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Reportable payments system to go under proposed Tax Reform

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Judith Troeth Parliamentary Secretary to the Minister for Primary Industries and Energy

DPIE98/45T 25 A ugust 1998


"Horticulture industries are set to gain from the Government's proposed tax reform package," Senator Judith Troeth, Parliamentary Secretary to the Minister for Primary Industries and Energy said.

Under the proposed plan, which includes broadening the indirect tax base by replacing Wholesales Sales Tax (WST) with a Goods and Services Tax (GST), nine State taxes will be abolished.

Senator Troeth said, "The Reportable Payments System, which currently operates in the fruit and vegetable industry, along with provisional tax and company tax instalments will also go and will be replaced by one new, comprehensive pay as you go (PAYG) system.

Some of the State taxes that will be abolished include Financial Institutions Duty, or FID tax and Bank Account Debits, or BAD tax."

"For small businesses, the proposed system will provide greater flexibility and reduce the burden of administrative processes.

Businesses (whether company, sole trader or other) will pay quarterly instalments, based on income actually received, after the end of the quarter. At the same time businesses will remit their GST payments or claim a GST refund."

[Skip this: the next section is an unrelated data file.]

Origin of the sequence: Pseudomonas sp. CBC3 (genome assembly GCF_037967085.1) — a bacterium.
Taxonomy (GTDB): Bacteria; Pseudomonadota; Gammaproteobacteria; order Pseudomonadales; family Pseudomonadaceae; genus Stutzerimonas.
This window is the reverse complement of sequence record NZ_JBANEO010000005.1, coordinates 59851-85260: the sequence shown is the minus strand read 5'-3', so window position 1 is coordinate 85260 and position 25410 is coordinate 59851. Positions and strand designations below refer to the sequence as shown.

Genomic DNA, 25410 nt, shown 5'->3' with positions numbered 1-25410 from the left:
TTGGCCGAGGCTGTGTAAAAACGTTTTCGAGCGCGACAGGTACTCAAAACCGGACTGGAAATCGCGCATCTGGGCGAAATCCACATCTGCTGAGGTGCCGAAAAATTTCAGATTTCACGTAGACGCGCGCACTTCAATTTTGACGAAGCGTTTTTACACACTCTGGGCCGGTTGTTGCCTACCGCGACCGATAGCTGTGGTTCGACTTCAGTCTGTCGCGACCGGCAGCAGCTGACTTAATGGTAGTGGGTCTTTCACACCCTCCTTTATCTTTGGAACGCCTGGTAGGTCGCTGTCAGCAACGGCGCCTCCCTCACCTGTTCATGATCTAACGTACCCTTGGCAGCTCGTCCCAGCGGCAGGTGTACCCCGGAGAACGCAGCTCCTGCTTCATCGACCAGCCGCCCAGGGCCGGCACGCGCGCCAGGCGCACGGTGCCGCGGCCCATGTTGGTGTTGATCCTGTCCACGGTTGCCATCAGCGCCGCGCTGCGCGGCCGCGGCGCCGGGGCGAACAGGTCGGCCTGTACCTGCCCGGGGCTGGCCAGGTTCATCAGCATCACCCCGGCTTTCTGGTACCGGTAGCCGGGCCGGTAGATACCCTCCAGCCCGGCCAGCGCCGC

Senator Troeth said, "Exports will be GST free, while all businesses will be able to claim input tax credits for the GST paid on purchases of business inputs."

"Producers and the transport sector will benefit from the new diesel fuel credit scheme that will effectively reduce diesel excise for all off-road users from 43 cents per litre to zero, and for larger transport users from 43 cents per hire to 18 cents per litre.

This is on top of savings of 7 cents per litre for business users of petrol and diesel through their access to a credit of the GST paid on fuel. This will reduce exporters costs by a total of $4.5 billion."

Parliament House C anberra ACT 2600 Tel: (02) 6277 3002 Fax: (02) 6277 3205

Unit 1, 322-352 St Kilda Rd St Kilda VIC 3182 Tel: (03) 9593 9511

Fax: (03) 9593 9971

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To ensure that businesses adjust their prices charged to customers in a way that is consistent with the changes in tax rates, legislation will be passed to provide the Australian Competition and Consumer Commission with transitional powers to monitor retail prices and impose penalties on businesses that try to take advantage of customers.

Senator Troeth said, "The tax changes will mean that all food items will be competing for the consumer's dollar oh an equal footing and be taxed at the same rate."

Under the current hidden tax system, consumers are often unaware of what items are taxed and what is tax free. For example, snack foods are taxed at 12 per cent, while fresh fruit and vegetables carry no tax.

Senator Troeth said, "Producers of fresh foods, such as fruit and vegetables, should see this as an opportunity to promote the quality and nutritional value of their product to consumers."

The Government estimates that business costs will be reduced by more than 3 per cent as a result of the indirect tax reform package.

Further inquiries:

Alex Staples (02) 6277 3002/0417 449 921

Internet: edia_releases/troeth/index.htm l